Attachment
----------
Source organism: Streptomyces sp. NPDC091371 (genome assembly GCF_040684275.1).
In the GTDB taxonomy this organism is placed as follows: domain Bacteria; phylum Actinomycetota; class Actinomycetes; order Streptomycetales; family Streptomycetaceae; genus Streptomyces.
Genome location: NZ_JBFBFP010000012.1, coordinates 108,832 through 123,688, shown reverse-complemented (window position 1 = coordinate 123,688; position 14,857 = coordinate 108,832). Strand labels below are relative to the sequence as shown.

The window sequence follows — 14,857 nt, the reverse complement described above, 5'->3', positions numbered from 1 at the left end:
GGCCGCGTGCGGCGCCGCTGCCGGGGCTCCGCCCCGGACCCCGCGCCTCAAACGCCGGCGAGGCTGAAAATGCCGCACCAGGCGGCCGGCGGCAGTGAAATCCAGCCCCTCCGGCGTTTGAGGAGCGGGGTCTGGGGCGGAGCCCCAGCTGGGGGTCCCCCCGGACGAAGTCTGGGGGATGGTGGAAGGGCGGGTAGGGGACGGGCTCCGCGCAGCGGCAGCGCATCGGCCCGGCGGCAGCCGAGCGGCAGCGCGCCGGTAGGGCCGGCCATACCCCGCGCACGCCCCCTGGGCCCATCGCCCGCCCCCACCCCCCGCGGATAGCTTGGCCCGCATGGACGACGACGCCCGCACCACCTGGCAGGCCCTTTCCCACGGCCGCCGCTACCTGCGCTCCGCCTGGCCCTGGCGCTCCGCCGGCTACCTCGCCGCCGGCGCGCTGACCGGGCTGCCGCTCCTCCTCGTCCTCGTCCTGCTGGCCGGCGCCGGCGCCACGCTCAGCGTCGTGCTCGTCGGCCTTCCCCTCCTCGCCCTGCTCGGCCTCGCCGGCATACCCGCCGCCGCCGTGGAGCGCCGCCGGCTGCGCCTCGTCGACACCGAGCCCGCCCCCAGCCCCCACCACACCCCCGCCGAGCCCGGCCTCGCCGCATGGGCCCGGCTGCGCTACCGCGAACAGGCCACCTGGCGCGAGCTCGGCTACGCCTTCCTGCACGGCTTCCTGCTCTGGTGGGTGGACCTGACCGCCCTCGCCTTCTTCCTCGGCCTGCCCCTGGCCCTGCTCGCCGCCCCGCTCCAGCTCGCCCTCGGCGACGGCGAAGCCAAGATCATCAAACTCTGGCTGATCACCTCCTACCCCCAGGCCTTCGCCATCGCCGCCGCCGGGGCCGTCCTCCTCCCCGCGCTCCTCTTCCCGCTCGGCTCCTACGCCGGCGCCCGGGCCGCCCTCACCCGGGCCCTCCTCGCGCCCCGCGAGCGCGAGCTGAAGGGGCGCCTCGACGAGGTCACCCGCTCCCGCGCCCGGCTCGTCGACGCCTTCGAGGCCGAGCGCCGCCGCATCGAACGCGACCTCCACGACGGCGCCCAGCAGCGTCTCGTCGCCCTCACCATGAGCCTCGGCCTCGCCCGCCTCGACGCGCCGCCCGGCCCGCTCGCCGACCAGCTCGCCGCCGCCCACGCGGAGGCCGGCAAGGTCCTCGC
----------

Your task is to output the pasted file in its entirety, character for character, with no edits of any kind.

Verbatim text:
Source organism: Streptomyces sp. NPDC091371 (genome assembly GCF_040684275.1).
In the GTDB taxonomy this organism is placed as follows: domain Bacteria; phylum Actinomycetota; class Actinomycetes; order Streptomycetales; family Streptomycetaceae; genus Streptomyces.
Genome location: NZ_JBFBFP010000012.1, coordinates 108,832 through 123,688, shown reverse-complemented (window position 1 = coordinate 123,688; position 14,857 = coordinate 108,832). Strand labels below are relative to the sequence as shown.

The window sequence follows — 14,857 nt, the reverse complement described above, 5'->3', positions numbered from 1 at the left end:
GGCCGCGTGCGGCGCCGCTGCCGGGGCTCCGCCCCGGACCCCGCGCCTCAAACGCCGGCGAGGCTGAAAATGCCGCACCAGGCGGCCGGCGGCAGTGAAATCCAGCCCCTCCGGCGTTTGAGGAGCGGGGTCTGGGGCGGAGCCCCAGCTGGGGGTCCCCCCGGACGAAGTCTGGGGGATGGTGGAAGGGCGGGTAGGGGACGGGCTCCGCGCAGCGGCAGCGCATCGGCCCGGCGGCAGCCGAGCGGCAGCGCGCCGGTAGGGCCGGCCATACCCCGCGCACGCCCCCTGGGCCCATCGCCCGCCCCCACCCCCCGCGGATAGCTTGGCCCGCATGGACGACGACGCCCGCACCACCTGGCAGGCCCTTTCCCACGGCCGCCGCTACCTGCGCTCCGCCTGGCCCTGGCGCTCCGCCGGCTACCTCGCCGCCGGCGCGCTGACCGGGCTGCCGCTCCTCCTCGTCCTCGTCCTGCTGGCCGGCGCCGGCGCCACGCTCAGCGTCGTGCTCGTCGGCCTTCCCCTCCTCGCCCTGCTCGGCCTCGCCGGCATACCCGCCGCCGCCGTGGAGCGCCGCCGGCTGCGCCTCGTCGACACCGAGCCCGCCCCCAGCCCCCACCACACCCCCGCCGAGCCCGGCCTCGCCGCATGGGCCCGGCTGCGCTACCGCGAACAGGCCACCTGGCGCGAGCTCGGCTACGCCTTCCTGCACGGCTTCCTGCTCTGGTGGGTGGACCTGACCGCCCTCGCCTTCTTCCTCGGCCTGCCCCTGGCCCTGCTCGCCGCCCCGCTCCAGCTCGCCCTCGGCGACGGCGAAGCCAAGATCATCAAACTCTGGCTGATCACCTCCTACCCCCAGGCCTTCGCCATCGCCGCCGCCGGGGCCGTCCTCCTCCCCGCGCTCCTCTTCCCGCTCGGCTCCTACGCCGGCGCCCGGGCCGCCCTCACCCGGGCCCTCCTCGCGCCCCGCGAGCGCGAGCTGAAGGGGCGCCTCGACGAGGTCACCCGCTCCCGCGCCCGGCTCGTCGACGCCTTCGAGGCCGAGCGCCGCCGCATCGAACGCGACCTCCACGACGGCGCCCAGCAGCGTCTCGTCGCCCTCACCATGAGCCTCGGCCTCGCCCGCCTCGACGCGCCGCCCGGCCCGCTCGCCGACCAGCTCGCCGCCGCCCACGCGGAGGCCGGCAAGGTCCTCGC